The root Greek verb employed in both  passages has much the same semantic range as our English word “hear.” It can mean simply to detect a noise (in this case a voice) or else to hear with understanding.

 If someone speaks to you across a noisy room, you perhaps will hear the sound of their voice, but fail to pick up the actual words spoken. We may well then respond, “I cannot hear you!”  Now everybody would understand that you are here employing the second meaning of “hear.” We do not mean that we failed to detect the sound of a voice but rather that we failed to identify the words spoken, hence we heard, but we did not hear with understanding.   

The apparent contradiction in the passages above is easily dealt with once we are armed with the information that Jesus is here speaking in Hebrew.  Since Paul was heading to Damascus it is not unreasonable to surmise that his companions were Diaspora Jews. Perhaps these had come to Jerusalem from Damascus in order to elicit the assistance of the Jewish leadership in eradicating the Christian sect from their city. Thus Paul was returning with them armed with letters to carry out the instructions of the Sanhedrin (Acts 9:1-2).

 Neither the Hebrew language nor its linguistic cousin Aramaic were well-known amongst 1st Century Diaspora Jews who mostly spoke Greek.  So whilst Luke in chapter nine describes the men as hearing a voice (i.e. it was audible to them), in the second account he makes clear that the words spoken were not actually understood by them. But it is only in the third account that we learn that this is because the voice spoke in a language that they did not know!

 You will notice that I have used the King James Version above in order to show the problem, for modern translations such as the ESV have tidied things up for us by translating the second occurrence of the word as “understand” rather than "hear" which is perfectly legitimate linguistically. Indeed, Gleason Archer in his excellent Encyclopedia of Bible Difficulties (Zondervan p382) states that the differing Greek case used in chapter 22 actually requires this translational change.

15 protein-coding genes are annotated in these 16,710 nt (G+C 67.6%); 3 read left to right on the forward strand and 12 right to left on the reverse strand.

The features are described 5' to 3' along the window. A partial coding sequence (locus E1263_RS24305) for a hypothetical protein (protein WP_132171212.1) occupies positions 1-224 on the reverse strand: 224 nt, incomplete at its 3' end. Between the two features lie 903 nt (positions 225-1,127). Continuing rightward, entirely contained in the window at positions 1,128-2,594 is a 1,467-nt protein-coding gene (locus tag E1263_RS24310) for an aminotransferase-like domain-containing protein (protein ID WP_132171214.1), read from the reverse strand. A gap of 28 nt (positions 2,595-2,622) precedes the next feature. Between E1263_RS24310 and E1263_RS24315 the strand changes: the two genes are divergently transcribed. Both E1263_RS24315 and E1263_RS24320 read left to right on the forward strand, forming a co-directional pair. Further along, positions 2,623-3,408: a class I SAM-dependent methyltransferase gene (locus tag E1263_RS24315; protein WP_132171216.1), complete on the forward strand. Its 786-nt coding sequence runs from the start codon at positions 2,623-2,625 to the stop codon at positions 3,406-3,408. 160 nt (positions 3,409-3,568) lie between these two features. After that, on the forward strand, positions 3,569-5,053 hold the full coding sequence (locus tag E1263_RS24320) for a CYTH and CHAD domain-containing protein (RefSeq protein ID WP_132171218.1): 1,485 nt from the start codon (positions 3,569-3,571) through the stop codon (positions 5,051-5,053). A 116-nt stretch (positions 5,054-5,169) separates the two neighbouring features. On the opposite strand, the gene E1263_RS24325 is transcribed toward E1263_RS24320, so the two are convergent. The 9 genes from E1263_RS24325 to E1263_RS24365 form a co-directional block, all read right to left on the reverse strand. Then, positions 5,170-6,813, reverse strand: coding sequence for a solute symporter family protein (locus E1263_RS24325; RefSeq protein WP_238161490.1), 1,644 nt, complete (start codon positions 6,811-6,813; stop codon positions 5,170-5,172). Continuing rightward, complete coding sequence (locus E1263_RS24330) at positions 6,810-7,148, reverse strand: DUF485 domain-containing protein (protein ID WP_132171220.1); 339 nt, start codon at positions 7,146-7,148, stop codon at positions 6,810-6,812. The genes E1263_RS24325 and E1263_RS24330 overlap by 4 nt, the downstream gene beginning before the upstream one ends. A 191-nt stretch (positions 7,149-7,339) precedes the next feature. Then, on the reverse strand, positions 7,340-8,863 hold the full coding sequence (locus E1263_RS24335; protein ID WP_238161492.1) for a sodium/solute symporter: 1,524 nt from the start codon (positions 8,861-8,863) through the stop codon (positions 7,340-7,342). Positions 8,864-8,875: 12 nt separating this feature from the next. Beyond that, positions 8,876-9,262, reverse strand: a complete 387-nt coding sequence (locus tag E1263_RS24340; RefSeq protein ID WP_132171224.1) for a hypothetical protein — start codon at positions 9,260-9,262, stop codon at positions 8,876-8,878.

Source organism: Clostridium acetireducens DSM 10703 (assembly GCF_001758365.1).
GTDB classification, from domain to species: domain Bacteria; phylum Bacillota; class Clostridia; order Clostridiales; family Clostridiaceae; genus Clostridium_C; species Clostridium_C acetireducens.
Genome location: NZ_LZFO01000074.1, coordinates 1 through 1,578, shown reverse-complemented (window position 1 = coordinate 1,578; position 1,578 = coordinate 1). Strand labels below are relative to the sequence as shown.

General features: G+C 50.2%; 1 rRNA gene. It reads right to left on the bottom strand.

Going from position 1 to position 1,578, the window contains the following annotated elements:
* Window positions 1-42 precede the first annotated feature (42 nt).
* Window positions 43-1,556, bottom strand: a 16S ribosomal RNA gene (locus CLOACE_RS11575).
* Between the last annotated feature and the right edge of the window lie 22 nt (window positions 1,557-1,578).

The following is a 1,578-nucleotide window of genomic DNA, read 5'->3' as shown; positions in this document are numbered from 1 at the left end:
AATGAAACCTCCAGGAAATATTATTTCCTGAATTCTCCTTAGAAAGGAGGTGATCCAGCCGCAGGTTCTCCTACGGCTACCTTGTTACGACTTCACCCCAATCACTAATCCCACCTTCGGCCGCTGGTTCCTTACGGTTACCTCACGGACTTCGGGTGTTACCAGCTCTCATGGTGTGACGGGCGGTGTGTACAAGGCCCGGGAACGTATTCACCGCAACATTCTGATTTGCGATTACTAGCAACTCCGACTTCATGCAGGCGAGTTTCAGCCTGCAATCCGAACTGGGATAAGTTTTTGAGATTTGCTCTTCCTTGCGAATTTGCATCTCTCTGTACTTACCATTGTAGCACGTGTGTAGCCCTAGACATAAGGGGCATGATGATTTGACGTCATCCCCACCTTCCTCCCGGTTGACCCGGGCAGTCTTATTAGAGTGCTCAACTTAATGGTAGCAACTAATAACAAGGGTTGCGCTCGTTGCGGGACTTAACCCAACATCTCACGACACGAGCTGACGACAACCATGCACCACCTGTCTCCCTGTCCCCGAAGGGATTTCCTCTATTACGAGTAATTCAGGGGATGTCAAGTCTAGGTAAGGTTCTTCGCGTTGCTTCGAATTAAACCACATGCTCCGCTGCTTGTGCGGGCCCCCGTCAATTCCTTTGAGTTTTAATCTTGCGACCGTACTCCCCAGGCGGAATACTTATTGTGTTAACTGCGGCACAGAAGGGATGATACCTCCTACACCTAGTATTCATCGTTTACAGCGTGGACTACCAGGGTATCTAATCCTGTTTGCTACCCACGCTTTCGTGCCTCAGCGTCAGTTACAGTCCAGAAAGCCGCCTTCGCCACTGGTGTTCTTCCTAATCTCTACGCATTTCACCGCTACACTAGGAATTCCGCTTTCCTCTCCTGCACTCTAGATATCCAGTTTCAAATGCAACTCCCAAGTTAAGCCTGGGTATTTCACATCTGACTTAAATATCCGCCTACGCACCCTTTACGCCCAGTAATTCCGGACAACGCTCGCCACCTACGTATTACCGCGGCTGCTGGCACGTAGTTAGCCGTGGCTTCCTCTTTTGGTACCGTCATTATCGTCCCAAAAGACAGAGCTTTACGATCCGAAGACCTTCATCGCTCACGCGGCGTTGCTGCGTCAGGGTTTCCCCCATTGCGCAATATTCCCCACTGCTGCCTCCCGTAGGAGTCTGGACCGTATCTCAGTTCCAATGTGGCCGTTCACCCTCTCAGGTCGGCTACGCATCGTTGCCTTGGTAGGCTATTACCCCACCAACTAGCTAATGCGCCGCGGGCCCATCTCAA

The important point is that it is only in this third telling of the conversion story, with the revelation that the voice was speaking in Hebrew, that we gain enough information to fully piece it all together; thus proving once again that all scripture is profitable, even those bits that may seem at first glance to be merely repetitive!

 That was an issue in this passage that I was already familiar with. But what really caught my eye on this occasion was the the words that Christ actually speaks to Saul. For here in this final account we are provided with a much fuller version of the discourse than on the former occasions.

And the words spoken to the soon-to-be apostle are truly remarkable,

“…delivering you from your people and from the Gentiles—to whom I am sending you to open their eyes, so that they may turn from darkness to light and from the power of Satan to God, that they may receive forgiveness of sins and a place among those who are sanctified by faith in me.’

A common criticism that is made of the Christian faith in our day is that the message preached by Jesus in the four gospels is incapable of being reconciled with the “Gospel of Jesus Christ” as enunciated by the Apostle Paul.

 Essentially a form of Red Letterism, the accusation is that Paul performed so much of a rework of Jesus’ original theology that in essence he founded a new religion of his very own. So it is that many critics say that it is Paul, not Jesus, who is the founder of Christianity as we know it.

We have briefly dealt with some elements of this alleged disconnect between Jesus and Paul previously here and here